Friday, November 26, 2004

‘Holiday’ musings
Advent/the St Philip’s fast (in the Roman and Russian Byzantine rites respectively) are fast a-coming and, of course, for secular people that means ‘Christmas shopping season’ is here in full force.

A few thoughts:

• Haven’t got a prob per se with generic songs about snow, etc. They have their place for Jews and others not to feel left out but only alongside real Christian carols. (As the rabbis point out, Hanukkah is not ‘Jewish Christmas’ and never was, and I understand many Jews love and celebrate the non-religious aspects of Christmas. The actual religious aspect of Hanukkah is only as involved as, to give an equivalent example, my lighting the votive lamp at home, only saying a prayer while lighting the menorah candles, full stop.)
• Adam Sandler’s ‘Hanukkah Song’ celebrating the many, many Jews in show business is cute and funny.
• Pet peeve the past couple of years: the secular folk who write TV ads and schedule radio music who think Rodgers and Hammerstein’s ‘These Are a Few of My Favourite Things’ is a Christmas song!
• Also, ‘happy holidays’, Soviet in its ubiquity.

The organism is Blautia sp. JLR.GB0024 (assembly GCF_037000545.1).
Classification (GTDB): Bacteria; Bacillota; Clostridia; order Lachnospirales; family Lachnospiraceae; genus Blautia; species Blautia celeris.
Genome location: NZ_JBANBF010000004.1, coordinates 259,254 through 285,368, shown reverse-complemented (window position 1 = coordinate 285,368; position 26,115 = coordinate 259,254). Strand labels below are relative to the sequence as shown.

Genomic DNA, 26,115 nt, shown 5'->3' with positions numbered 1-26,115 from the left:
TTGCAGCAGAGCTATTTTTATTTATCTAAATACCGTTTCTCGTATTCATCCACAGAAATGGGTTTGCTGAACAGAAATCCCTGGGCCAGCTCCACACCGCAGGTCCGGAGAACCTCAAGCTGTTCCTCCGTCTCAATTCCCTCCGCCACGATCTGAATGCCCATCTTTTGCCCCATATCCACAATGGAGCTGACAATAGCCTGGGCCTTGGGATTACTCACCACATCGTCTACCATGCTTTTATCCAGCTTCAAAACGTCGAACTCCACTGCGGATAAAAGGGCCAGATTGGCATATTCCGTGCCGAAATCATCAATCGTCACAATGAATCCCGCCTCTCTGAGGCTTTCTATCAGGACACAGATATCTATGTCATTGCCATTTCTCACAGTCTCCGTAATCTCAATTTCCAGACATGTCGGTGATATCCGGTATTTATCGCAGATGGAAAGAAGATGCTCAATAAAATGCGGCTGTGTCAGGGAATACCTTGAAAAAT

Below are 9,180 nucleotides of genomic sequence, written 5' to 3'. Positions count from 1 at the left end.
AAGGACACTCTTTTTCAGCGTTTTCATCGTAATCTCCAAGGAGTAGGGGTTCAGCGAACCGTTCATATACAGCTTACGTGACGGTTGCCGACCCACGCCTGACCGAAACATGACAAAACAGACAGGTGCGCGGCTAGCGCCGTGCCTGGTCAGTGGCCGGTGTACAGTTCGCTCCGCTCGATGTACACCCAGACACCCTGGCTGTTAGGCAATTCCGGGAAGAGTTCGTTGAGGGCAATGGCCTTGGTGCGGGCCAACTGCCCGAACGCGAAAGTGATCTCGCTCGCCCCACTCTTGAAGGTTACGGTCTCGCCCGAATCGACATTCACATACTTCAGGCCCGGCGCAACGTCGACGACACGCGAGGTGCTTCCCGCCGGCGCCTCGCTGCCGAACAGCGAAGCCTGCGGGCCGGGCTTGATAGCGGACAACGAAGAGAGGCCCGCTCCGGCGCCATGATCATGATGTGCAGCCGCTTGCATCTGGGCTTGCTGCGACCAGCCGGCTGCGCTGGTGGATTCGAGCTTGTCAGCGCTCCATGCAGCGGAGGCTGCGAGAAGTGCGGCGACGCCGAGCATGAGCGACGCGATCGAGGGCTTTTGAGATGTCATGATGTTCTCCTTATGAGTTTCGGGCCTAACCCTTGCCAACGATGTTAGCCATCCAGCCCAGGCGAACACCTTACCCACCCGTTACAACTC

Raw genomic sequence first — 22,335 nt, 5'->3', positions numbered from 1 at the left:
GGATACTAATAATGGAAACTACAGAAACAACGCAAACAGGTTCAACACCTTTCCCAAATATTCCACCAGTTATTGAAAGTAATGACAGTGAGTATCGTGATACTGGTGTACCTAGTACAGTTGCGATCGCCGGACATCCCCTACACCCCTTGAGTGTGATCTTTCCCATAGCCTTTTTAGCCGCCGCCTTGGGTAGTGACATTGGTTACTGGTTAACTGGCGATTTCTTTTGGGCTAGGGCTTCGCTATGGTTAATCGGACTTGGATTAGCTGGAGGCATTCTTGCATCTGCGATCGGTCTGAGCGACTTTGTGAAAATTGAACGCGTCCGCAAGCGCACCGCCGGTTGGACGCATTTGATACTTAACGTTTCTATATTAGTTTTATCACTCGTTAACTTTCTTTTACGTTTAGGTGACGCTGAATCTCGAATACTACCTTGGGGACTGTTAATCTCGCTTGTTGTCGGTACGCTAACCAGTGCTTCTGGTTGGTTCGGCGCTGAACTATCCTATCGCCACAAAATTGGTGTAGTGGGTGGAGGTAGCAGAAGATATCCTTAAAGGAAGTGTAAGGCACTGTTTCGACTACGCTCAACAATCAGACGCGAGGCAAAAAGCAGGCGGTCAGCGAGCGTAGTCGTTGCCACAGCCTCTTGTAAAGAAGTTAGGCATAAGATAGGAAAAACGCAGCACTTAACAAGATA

• Best TV ads in the States so far: Target, bar none. Always cool.
• Most annoying: Old Navy, with those attractive but smug carollers, the secular world’s notion of hip.
• Best songs: ‘Veni, veni, Emmanuel’ (an Advent hymn that’s chant), ‘O Holy Night’, ‘We Three Kings’, ‘In dulce jubilo’, ‘The Coventry Carol’, ‘Lo, How A Rose E’er Blooming’, ‘Небо и земля’ (Russian)* and ‘Добрий вечiр тобi’ (Ukrainian). Also, the Trans-Siberian Orchestra and Metallica’s medley of ‘God Rest Ye Merry Gentlemen’ and the Ukrainian folk song (nothing to do with Christmas really) ‘The Carol of the Bells’.
• Worst: ‘Grandma Got Run Over by a Reindeer’, Dan Fogelberg’s ‘Same Auld Lang Syne’ (want some clinical depression in your Christmas cracker?) and one I saw years ago with spliced video of meowing cats ‘singing’ the tune of ‘Greensleeves’. (I actually like the dogs barking ‘Jingle Bells’.)

*The late actor Robert Urich, who was half-Ruthenian (his last name was not German but really Юрик) and half-Czech, sang it on a TV Christmas special in the States back in the 1970s.

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